Social Madness competition measures businesses’ social media prowess

A new March Madness-style competition put on by American City Business Journals puts corporate social media front and center.

For Social Madness, the growth of a company’s social media presence is measured by tracking the number of votes it receives on three platforms: Facebook, Twitter, and LinkedIn. Companies that increase their likes, followers, connections, etc. score points for the competition.

“Local winners enter brackets where they’re paired off against one another,” says Don DePerro, president and publisher at Columbus Business First. “Three local winners, as defined by their size −large companies with 500 or more associates, medium with 100 to 499 associates, and small companies with fewer than 100 associates− will compete against similar-sized companies. Then the local winners from our 40 cities, as well as from New York, Chicago and Los Angeles, will move on to a national bracket, where they will compete for the national Social Media brand championship.”

DePerro says businesses should participate in Social Madness for a few reasons. One, it can act as a catalyst for setting their social media plans in motion. Two, businesses are always looking to attract fans, and the contest is another reason to push that effort. And, three, the contest’s local sponsor, Milenthal-DelGrosso will offer social media tips and host webinars where participants can ask questions and glean insights from each other.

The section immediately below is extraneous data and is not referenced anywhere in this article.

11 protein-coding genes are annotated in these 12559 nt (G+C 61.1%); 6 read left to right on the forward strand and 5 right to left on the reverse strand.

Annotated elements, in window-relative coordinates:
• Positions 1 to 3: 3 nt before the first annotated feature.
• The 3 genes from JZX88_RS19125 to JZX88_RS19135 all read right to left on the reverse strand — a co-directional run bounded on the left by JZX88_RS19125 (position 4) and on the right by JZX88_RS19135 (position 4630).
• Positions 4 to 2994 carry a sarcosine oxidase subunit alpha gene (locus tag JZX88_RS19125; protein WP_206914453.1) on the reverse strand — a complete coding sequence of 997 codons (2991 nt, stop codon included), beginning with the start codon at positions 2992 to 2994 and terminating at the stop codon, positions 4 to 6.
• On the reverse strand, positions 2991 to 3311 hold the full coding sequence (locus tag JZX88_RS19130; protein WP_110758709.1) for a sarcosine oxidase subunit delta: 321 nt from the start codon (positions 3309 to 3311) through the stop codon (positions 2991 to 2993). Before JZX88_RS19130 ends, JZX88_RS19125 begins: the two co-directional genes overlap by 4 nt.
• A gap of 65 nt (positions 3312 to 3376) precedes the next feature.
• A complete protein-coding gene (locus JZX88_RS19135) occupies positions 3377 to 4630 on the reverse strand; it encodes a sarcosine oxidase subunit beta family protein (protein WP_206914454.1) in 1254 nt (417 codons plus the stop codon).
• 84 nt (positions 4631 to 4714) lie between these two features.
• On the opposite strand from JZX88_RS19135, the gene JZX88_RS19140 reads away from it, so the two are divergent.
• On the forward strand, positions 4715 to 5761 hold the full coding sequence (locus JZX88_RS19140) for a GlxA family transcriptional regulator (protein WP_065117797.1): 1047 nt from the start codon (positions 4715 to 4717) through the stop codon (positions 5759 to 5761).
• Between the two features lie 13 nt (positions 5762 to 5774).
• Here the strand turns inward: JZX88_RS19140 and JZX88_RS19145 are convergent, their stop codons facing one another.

Prizes will be awarded at the national level, and local winners will be publicized by Columbus Business First.

“With our local sponsor, there has been talk about awarding the winners from each category −small, medium, large business− with a short two-minute company overview video that the winners can use on their websites and in other promotional opportunities,” DePerro says.

Currently, more than 70 companies headquartered in Central Ohio have applied for Social Madness; that number is expected to climb to 100 very soon.

The only city with more participating businesses than Columbus is Atlanta.

“But for Columbus to rank second among our 40 business newspapers, when you consider we publish in cities the size of Boston,San Francisco, Philadelphia, Houston, Minneapolis-St. Paul, Miami and many others, is absolutely outstanding,” DePerro says.

It’s important for participants to keep in mind that social media works when companies have something to say, he says, adding that too many businesses set up social media accounts, but have a hard time gaining traction.

“Businesses need to understand what their target audiences want from them in terms of communications, and then create that content on behalf of their audiences before they can expect a robust building of fans,” he continues. “It’s a process and doesn’t happen overnight, and there’s no silver bullet. You need to create content and test its effectiveness, and then do it again and again, and then measure what type of content inspires follower growth.”

To learn more about Social Madness, visit